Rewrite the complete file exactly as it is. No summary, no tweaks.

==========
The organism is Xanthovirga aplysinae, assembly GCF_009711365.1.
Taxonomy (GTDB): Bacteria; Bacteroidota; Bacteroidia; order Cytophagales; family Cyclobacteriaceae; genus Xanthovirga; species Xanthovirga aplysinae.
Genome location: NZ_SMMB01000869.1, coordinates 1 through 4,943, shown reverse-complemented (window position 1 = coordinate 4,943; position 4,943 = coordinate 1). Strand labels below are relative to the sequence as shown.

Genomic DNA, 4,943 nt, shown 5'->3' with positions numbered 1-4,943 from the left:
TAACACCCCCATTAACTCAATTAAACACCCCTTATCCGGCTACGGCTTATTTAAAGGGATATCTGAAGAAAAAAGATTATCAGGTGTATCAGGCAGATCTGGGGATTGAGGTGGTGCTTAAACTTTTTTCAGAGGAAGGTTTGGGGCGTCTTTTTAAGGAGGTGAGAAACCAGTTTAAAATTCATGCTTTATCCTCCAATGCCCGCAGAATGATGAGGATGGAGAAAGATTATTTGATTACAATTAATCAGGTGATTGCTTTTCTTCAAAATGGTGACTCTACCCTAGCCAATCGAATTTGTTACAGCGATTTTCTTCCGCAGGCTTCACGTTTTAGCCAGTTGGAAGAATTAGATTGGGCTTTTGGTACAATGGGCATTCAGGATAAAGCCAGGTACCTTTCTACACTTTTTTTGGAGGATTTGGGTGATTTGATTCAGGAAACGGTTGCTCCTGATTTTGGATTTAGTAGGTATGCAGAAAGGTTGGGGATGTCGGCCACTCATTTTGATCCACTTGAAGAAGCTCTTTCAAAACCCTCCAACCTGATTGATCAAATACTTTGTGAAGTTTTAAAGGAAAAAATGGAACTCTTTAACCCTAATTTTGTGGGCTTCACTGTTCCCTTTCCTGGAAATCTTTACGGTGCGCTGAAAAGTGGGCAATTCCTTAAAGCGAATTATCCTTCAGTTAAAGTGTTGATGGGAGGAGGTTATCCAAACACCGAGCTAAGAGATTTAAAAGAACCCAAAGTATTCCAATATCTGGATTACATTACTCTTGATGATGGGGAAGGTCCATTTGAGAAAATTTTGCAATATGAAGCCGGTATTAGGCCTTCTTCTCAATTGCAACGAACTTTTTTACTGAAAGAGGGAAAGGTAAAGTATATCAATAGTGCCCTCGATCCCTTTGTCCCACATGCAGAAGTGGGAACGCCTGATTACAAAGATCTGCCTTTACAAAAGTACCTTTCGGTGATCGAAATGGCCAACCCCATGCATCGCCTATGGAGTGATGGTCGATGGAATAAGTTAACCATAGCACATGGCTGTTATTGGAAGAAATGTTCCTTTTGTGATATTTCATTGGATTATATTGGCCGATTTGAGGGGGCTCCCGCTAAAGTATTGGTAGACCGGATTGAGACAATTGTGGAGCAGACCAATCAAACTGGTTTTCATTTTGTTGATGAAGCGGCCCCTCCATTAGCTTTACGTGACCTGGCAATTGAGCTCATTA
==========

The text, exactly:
The organism is Xanthovirga aplysinae, assembly GCF_009711365.1.
Taxonomy (GTDB): Bacteria; Bacteroidota; Bacteroidia; order Cytophagales; family Cyclobacteriaceae; genus Xanthovirga; species Xanthovirga aplysinae.
Genome location: NZ_SMMB01000869.1, coordinates 1 through 4,943, shown reverse-complemented (window position 1 = coordinate 4,943; position 4,943 = coordinate 1). Strand labels below are relative to the sequence as shown.

Genomic DNA, 4,943 nt, shown 5'->3' with positions numbered 1-4,943 from the left:
TAACACCCCCATTAACTCAATTAAACACCCCTTATCCGGCTACGGCTTATTTAAAGGGATATCTGAAGAAAAAAGATTATCAGGTGTATCAGGCAGATCTGGGGATTGAGGTGGTGCTTAAACTTTTTTCAGAGGAAGGTTTGGGGCGTCTTTTTAAGGAGGTGAGAAACCAGTTTAAAATTCATGCTTTATCCTCCAATGCCCGCAGAATGATGAGGATGGAGAAAGATTATTTGATTACAATTAATCAGGTGATTGCTTTTCTTCAAAATGGTGACTCTACCCTAGCCAATCGAATTTGTTACAGCGATTTTCTTCCGCAGGCTTCACGTTTTAGCCAGTTGGAAGAATTAGATTGGGCTTTTGGTACAATGGGCATTCAGGATAAAGCCAGGTACCTTTCTACACTTTTTTTGGAGGATTTGGGTGATTTGATTCAGGAAACGGTTGCTCCTGATTTTGGATTTAGTAGGTATGCAGAAAGGTTGGGGATGTCGGCCACTCATTTTGATCCACTTGAAGAAGCTCTTTCAAAACCCTCCAACCTGATTGATCAAATACTTTGTGAAGTTTTAAAGGAAAAAATGGAACTCTTTAACCCTAATTTTGTGGGCTTCACTGTTCCCTTTCCTGGAAATCTTTACGGTGCGCTGAAAAGTGGGCAATTCCTTAAAGCGAATTATCCTTCAGTTAAAGTGTTGATGGGAGGAGGTTATCCAAACACCGAGCTAAGAGATTTAAAAGAACCCAAAGTATTCCAATATCTGGATTACATTACTCTTGATGATGGGGAAGGTCCATTTGAGAAAATTTTGCAATATGAAGCCGGTATTAGGCCTTCTTCTCAATTGCAACGAACTTTTTTACTGAAAGAGGGAAAGGTAAAGTATATCAATAGTGCCCTCGATCCCTTTGTCCCACATGCAGAAGTGGGAACGCCTGATTACAAAGATCTGCCTTTACAAAAGTACCTTTCGGTGATCGAAATGGCCAACCCCATGCATCGCCTATGGAGTGATGGTCGATGGAATAAGTTAACCATAGCACATGGCTGTTATTGGAAGAAATGTTCCTTTTGTGATATTTCATTGGATTATATTGGCCGATTTGAGGGGGCTCCCGCTAAAGTATTGGTAGACCGGATTGAGACAATTGTGGAGCAGACCAATCAAACTGGTTTTCATTTTGTTGATGAAGCGGCCCCTCCATTAGCTTTACGTGACCTGGCAATTGAGCTCATTA